Register as New Patient
You will need to complete a practice new patient questionnaire, as well as our registration forms. These are available at reception or you may complete online pre-registration forms via the links below .
We will also ask you for proof of identity and address.
Once you have been accepted as a patient, your medical records will be transferred to the practice. Your medical records may take several weeks to arrive at the practice.
We advise all our new patients to make a routine health check with our practice nurse within the first three months of joining our practice.
The practice has a non-discrimination policy for accepting new patients. There are a number of reasons why you may not be able to register with your chosen GP. For example, you may live too far away. If this is the case, simply choose another GP in your local area.
If English is not your first language, the practice has access to interpreters. Please inform reception staff and this assistance can be provided.
Temporary Patient Registrations
If you are ill while away from home or if you are not registered with a doctor but need to see one you can receive emergency treatment from the local GP practice for 14 days. After 14 days you will need to register as a temporary or permanent patient.
You can be registered as a temporary patient for up to three months. This will allow you to be on the local practice list and still remain a patient of your permanent GP. After three months you will have to re-register as a temporary patient or permanently register with that practice.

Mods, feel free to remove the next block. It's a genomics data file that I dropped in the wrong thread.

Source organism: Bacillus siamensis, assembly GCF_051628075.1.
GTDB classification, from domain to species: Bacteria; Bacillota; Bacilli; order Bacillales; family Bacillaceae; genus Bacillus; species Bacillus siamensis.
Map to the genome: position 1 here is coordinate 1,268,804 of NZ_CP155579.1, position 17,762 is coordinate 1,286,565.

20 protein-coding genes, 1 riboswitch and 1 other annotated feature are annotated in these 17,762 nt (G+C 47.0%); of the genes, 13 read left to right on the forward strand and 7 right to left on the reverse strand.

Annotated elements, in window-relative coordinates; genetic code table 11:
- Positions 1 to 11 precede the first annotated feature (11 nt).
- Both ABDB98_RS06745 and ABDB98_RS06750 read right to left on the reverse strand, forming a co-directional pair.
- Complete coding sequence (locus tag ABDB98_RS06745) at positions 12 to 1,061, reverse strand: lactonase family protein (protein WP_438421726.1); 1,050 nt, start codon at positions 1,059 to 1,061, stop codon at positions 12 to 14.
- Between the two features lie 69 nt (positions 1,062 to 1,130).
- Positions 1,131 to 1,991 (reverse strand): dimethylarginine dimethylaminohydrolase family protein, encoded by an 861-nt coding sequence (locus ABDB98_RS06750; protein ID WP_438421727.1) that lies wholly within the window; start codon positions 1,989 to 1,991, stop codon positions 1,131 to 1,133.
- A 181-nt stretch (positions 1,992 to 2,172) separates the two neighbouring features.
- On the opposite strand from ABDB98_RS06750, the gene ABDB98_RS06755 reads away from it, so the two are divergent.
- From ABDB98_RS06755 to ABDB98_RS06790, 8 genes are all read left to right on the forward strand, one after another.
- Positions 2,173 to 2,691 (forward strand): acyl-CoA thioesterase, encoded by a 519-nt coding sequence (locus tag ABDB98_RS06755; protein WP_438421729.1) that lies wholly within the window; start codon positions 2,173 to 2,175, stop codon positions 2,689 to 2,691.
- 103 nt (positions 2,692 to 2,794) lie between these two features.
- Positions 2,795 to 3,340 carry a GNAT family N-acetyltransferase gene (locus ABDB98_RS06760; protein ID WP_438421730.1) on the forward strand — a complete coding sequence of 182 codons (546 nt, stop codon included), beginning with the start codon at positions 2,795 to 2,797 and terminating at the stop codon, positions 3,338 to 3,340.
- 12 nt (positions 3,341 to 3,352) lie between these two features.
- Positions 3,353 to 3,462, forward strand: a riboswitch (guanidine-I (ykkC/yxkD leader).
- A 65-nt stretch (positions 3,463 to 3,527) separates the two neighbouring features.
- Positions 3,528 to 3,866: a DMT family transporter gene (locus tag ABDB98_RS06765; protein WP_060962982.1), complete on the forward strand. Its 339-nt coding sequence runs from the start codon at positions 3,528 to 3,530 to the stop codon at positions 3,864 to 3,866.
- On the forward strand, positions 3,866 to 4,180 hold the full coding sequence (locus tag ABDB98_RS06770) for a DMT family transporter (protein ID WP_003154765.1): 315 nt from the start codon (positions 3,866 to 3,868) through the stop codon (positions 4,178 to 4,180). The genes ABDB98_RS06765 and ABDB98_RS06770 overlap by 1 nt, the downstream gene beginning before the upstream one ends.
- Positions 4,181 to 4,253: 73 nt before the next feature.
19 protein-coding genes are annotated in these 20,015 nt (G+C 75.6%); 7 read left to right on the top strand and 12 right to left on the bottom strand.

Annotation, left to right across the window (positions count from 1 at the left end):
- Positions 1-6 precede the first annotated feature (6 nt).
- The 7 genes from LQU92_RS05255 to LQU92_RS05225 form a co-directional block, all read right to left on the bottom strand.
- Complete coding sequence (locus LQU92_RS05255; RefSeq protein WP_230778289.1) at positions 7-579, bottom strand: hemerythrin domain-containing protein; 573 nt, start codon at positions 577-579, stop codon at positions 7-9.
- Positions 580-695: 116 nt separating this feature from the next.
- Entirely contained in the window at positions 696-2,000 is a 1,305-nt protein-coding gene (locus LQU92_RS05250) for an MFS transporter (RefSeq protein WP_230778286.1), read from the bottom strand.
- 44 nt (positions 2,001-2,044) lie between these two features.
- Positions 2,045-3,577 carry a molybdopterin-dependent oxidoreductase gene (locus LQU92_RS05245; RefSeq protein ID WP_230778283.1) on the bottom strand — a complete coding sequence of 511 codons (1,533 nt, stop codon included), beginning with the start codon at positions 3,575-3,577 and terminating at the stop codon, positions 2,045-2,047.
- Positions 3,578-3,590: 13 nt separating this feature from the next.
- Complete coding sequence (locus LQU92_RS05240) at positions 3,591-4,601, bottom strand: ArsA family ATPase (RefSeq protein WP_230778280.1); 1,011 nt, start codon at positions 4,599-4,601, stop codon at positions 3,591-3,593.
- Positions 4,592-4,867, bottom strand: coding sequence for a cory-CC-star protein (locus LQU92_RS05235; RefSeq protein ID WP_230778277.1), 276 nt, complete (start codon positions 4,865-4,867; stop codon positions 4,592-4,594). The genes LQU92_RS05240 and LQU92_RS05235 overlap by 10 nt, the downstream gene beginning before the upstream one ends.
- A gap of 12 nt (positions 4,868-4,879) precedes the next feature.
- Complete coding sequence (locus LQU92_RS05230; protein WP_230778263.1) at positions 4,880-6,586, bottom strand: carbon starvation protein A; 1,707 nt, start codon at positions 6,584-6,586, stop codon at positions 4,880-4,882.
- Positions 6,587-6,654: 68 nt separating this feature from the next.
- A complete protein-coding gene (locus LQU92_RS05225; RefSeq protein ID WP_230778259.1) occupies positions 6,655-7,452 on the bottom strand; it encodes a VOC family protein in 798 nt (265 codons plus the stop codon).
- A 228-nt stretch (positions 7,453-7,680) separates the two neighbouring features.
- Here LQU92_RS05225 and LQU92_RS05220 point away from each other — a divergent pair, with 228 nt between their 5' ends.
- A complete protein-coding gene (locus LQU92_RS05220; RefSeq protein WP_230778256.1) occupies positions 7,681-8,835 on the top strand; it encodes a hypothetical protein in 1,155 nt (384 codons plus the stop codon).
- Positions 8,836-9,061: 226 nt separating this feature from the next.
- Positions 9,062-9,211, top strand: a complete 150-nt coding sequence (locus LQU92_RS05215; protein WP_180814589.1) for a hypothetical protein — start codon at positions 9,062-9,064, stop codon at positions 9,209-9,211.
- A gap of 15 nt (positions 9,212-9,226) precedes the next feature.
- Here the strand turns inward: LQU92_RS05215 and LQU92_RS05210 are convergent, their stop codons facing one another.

To register as a temporary patient simply contact the local practice you wish to use. Practices do not have to accept you as a temporary patient although they do have an obligation to offer emergency treatment. You cannot register as a temporary patient at a practice in the town or area where you are already registered.
These fact sheets have been written to explain the role of UK health services, the National Health Service (NHS), to newly-arrived individuals seeking asylum. They cover issues such as the role of GPs, their function as gatekeepers to the health services, how to register and how to access emergency services.
Special care has been taken to ensure that information is given in clear language, and the content and style has been tested with user groups.
Open the leaflets in one of the following languages: